Reproductive technology has advanced so rapidly that legal answers are being demanded for questions that we wouldn’t have conceived of asking a generation ago. Questions like, Who gets to decide what happens to a woman’s frozen eggs after her death? Should a wife be able to harvest sperm from her dead husband’s body in order to create a posthumously born child? What about couples who are divorcing – who gets to control what happens to frozen embryos they created and stored during their marriage?
When it comes to these issues, the law has not quite caught up with technology. The approaches taken vary from state to state, with some jurisdictions at the progressive forefront, and others lagging behind. But, there is a distinction drawn between control over gametes (eggs and sperm) and embryos or pre-embryos.
When it comes to gametes, contract rights prevail, and the owner of the genetic material generally gets to dictate, by way of contract, what should happen to it. So, for example, a woman can use her estate plan to control what happens to her frozen eggs after she passes away. What if there’s no will, but there’s a surviving husband? Then the default rule appears to be that the surviving spouse gets to control what happens to the frozen eggs.
Embryos are a slightly different story. Florida and Louisiana are among the few states which have enacted statutes to provide for what happens to frozen embryos. The results are in stark contrast to each other.
Florida: Under Florida law, a couple using advanced reproductive technology is required, along with their doctor, to enter into a written agreement that spells out what is to happen to gametes or pre-embryos in the event of a future divorce, death, or other unanticipated circumstance. If there is no contract in place, then the control of gametes belongs to the person who provided the genetic material, while the couple jointly decides what happens to pre-embryos. However, if one member of the couple passes away, control goes to the surviving partner.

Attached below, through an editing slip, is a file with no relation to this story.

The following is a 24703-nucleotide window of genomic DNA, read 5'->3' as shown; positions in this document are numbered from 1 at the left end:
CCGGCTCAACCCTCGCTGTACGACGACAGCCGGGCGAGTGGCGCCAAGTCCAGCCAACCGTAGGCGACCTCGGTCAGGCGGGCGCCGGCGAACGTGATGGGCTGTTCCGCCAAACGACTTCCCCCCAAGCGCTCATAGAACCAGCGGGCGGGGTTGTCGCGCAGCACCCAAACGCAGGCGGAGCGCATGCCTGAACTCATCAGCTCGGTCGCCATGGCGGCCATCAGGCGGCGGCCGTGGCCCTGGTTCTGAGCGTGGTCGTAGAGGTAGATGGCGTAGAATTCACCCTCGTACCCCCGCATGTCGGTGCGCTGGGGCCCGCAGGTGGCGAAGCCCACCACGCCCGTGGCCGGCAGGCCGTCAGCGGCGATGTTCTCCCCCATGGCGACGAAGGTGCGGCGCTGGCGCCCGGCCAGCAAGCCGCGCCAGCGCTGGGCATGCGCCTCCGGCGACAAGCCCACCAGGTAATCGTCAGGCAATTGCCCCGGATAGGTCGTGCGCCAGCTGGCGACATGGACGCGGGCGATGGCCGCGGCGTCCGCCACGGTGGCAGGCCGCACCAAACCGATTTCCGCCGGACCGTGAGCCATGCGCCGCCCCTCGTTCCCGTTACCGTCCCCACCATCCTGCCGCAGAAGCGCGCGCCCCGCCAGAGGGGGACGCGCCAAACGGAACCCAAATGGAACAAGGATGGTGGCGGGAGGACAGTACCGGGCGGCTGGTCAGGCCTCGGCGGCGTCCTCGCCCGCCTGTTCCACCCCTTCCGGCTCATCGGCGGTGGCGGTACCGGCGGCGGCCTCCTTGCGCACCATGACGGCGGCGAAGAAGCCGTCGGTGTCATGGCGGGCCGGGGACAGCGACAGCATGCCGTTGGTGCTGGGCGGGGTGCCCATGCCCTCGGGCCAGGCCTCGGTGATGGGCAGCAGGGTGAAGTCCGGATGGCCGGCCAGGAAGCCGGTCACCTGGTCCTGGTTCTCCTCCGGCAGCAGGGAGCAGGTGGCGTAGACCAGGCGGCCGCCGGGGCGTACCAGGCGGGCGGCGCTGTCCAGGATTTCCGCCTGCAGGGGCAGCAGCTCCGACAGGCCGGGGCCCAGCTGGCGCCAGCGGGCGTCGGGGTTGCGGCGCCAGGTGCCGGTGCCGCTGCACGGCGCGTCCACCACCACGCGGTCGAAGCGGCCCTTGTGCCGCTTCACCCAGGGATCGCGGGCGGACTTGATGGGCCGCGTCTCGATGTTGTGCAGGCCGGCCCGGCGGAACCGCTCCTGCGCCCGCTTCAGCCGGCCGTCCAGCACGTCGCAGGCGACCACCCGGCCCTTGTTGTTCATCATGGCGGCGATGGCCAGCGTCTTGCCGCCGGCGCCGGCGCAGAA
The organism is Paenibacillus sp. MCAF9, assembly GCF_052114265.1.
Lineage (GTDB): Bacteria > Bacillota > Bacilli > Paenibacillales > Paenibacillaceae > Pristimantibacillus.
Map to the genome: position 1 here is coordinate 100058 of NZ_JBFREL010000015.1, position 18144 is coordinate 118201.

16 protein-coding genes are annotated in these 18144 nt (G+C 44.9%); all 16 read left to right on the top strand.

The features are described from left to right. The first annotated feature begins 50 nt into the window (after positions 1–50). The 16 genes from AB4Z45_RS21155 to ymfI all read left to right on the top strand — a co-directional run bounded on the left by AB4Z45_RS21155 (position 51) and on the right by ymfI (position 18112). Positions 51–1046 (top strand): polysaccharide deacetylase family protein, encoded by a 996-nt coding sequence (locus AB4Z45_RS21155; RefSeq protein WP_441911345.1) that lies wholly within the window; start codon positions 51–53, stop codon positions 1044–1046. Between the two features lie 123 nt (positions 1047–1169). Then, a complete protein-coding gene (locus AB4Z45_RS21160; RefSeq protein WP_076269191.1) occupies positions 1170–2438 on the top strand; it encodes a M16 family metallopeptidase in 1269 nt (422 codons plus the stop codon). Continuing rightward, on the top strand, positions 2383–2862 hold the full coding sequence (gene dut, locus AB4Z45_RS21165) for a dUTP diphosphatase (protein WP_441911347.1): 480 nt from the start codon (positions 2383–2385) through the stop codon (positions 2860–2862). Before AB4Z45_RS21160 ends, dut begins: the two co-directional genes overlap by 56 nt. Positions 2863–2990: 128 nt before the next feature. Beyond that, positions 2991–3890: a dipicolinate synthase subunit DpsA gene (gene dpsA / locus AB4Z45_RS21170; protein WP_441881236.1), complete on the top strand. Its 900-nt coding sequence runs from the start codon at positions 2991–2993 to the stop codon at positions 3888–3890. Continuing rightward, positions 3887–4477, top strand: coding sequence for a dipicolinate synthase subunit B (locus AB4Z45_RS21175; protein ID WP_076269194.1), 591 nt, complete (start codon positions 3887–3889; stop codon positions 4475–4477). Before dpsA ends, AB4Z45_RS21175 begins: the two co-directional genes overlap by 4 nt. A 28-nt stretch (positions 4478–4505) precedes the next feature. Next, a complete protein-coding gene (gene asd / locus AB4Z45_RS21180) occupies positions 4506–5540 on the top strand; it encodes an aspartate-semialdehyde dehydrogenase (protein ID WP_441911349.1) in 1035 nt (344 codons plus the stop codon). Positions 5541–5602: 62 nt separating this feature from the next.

Louisiana: Louisiana takes an entirely different approach. Fertilized eggs are not considered property, and they are not controlled by contract. Instead, a fertilized egg is considered a legal person. It is illegal to destroy a fertilized egg, and any dispute concerning the fate of the fertilized egg is to be resolved using the “best interest of the fertilized ovum” standard. Note the similarity to Family Law, in which the best interest of the child is the overriding concern.
The consensus among the remaining states seems to be that if a contract exists, the terms of that contract will dictate what happens to the embryo, both during divorce and after death. If there’s no contract, then the courts tend to side with the individual asserting the right not to procreate.
It’s important to counsel clients on the need to address these issues, in writing, before a dispute arises.
What do you think? What should the law be in this new area?
Stephen C. Hartnett, J.D., LL.M.
Associate Director of Education
American Academy of Estate Planning Attorneys, Inc.
6050 Santo Rd., Ste. 240
San Diego, CA 92124
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